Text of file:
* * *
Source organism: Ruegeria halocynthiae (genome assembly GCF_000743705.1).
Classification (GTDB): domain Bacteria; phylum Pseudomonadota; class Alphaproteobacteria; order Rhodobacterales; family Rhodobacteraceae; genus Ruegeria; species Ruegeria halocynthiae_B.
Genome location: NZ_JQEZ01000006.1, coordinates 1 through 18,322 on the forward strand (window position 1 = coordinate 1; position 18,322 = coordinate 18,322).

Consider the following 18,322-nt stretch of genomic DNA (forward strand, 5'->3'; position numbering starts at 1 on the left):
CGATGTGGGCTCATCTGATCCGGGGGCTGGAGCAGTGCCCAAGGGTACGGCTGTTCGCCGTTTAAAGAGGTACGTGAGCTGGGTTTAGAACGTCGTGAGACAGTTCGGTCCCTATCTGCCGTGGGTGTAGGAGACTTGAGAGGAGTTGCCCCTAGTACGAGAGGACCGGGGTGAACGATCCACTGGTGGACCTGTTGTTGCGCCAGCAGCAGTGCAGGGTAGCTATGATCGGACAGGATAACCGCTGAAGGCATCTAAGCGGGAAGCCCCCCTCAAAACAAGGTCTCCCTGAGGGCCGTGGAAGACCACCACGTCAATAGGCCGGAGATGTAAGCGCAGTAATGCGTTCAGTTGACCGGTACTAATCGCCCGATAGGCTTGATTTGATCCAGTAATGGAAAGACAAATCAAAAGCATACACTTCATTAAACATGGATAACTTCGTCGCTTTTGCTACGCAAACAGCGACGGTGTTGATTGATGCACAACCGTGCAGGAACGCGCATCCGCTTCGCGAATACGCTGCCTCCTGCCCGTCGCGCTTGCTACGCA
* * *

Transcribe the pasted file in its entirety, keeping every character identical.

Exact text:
Source organism: Ruegeria halocynthiae (genome assembly GCF_000743705.1).
Classification (GTDB): domain Bacteria; phylum Pseudomonadota; class Alphaproteobacteria; order Rhodobacterales; family Rhodobacteraceae; genus Ruegeria; species Ruegeria halocynthiae_B.
Genome location: NZ_JQEZ01000006.1, coordinates 1 through 18,322 on the forward strand (window position 1 = coordinate 1; position 18,322 = coordinate 18,322).

Consider the following 18,322-nt stretch of genomic DNA (forward strand, 5'->3'; position numbering starts at 1 on the left):
CGATGTGGGCTCATCTGATCCGGGGGCTGGAGCAGTGCCCAAGGGTACGGCTGTTCGCCGTTTAAAGAGGTACGTGAGCTGGGTTTAGAACGTCGTGAGACAGTTCGGTCCCTATCTGCCGTGGGTGTAGGAGACTTGAGAGGAGTTGCCCCTAGTACGAGAGGACCGGGGTGAACGATCCACTGGTGGACCTGTTGTTGCGCCAGCAGCAGTGCAGGGTAGCTATGATCGGACAGGATAACCGCTGAAGGCATCTAAGCGGGAAGCCCCCCTCAAAACAAGGTCTCCCTGAGGGCCGTGGAAGACCACCACGTCAATAGGCCGGAGATGTAAGCGCAGTAATGCGTTCAGTTGACCGGTACTAATCGCCCGATAGGCTTGATTTGATCCAGTAATGGAAAGACAAATCAAAAGCATACACTTCATTAAACATGGATAACTTCGTCGCTTTTGCTACGCAAACAGCGACGGTGTTGATTGATGCACAACCGTGCAGGAACGCGCATCCGCTTCGCGAATACGCTGCCTCCTGCCCGTCGCGCTTGCTACGCA